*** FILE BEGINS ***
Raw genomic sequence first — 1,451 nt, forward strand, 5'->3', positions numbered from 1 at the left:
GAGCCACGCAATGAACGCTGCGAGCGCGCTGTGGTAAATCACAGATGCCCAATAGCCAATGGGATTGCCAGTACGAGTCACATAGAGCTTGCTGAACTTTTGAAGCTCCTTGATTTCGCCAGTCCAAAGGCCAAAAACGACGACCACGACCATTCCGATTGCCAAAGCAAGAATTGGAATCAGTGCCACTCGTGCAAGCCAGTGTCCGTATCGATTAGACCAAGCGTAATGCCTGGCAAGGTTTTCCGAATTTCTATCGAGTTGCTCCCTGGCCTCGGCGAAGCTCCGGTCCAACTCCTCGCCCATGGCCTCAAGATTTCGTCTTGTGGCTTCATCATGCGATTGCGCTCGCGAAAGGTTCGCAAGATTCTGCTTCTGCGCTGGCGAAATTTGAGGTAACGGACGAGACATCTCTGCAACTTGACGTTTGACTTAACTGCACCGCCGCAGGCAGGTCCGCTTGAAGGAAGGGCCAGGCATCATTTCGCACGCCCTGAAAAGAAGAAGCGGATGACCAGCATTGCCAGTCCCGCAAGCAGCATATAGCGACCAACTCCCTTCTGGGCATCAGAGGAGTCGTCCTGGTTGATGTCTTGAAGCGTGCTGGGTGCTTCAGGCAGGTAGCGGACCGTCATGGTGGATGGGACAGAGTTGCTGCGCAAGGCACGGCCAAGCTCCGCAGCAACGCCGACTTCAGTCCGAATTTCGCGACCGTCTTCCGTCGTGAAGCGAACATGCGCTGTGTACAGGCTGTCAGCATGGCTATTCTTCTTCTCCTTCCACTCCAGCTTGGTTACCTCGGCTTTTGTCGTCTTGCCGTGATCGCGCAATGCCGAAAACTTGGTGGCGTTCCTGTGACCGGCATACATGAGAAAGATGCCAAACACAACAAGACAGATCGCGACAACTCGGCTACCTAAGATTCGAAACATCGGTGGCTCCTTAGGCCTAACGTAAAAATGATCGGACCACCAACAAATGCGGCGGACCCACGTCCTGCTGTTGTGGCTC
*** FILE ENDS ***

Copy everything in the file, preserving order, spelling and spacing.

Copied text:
Raw genomic sequence first — 1,451 nt, forward strand, 5'->3', positions numbered from 1 at the left:
GAGCCACGCAATGAACGCTGCGAGCGCGCTGTGGTAAATCACAGATGCCCAATAGCCAATGGGATTGCCAGTACGAGTCACATAGAGCTTGCTGAACTTTTGAAGCTCCTTGATTTCGCCAGTCCAAAGGCCAAAAACGACGACCACGACCATTCCGATTGCCAAAGCAAGAATTGGAATCAGTGCCACTCGTGCAAGCCAGTGTCCGTATCGATTAGACCAAGCGTAATGCCTGGCAAGGTTTTCCGAATTTCTATCGAGTTGCTCCCTGGCCTCGGCGAAGCTCCGGTCCAACTCCTCGCCCATGGCCTCAAGATTTCGTCTTGTGGCTTCATCATGCGATTGCGCTCGCGAAAGGTTCGCAAGATTCTGCTTCTGCGCTGGCGAAATTTGAGGTAACGGACGAGACATCTCTGCAACTTGACGTTTGACTTAACTGCACCGCCGCAGGCAGGTCCGCTTGAAGGAAGGGCCAGGCATCATTTCGCACGCCCTGAAAAGAAGAAGCGGATGACCAGCATTGCCAGTCCCGCAAGCAGCATATAGCGACCAACTCCCTTCTGGGCATCAGAGGAGTCGTCCTGGTTGATGTCTTGAAGCGTGCTGGGTGCTTCAGGCAGGTAGCGGACCGTCATGGTGGATGGGACAGAGTTGCTGCGCAAGGCACGGCCAAGCTCCGCAGCAACGCCGACTTCAGTCCGAATTTCGCGACCGTCTTCCGTCGTGAAGCGAACATGCGCTGTGTACAGGCTGTCAGCATGGCTATTCTTCTTCTCCTTCCACTCCAGCTTGGTTACCTCGGCTTTTGTCGTCTTGCCGTGATCGCGCAATGCCGAAAACTTGGTGGCGTTCCTGTGACCGGCATACATGAGAAAGATGCCAAACACAACAAGACAGATCGCGACAACTCGGCTACCTAAGATTCGAAACATCGGTGGCTCCTTAGGCCTAACGTAAAAATGATCGGACCACCAACAAATGCGGCGGACCCACGTCCTGCTGTTGTGGCTC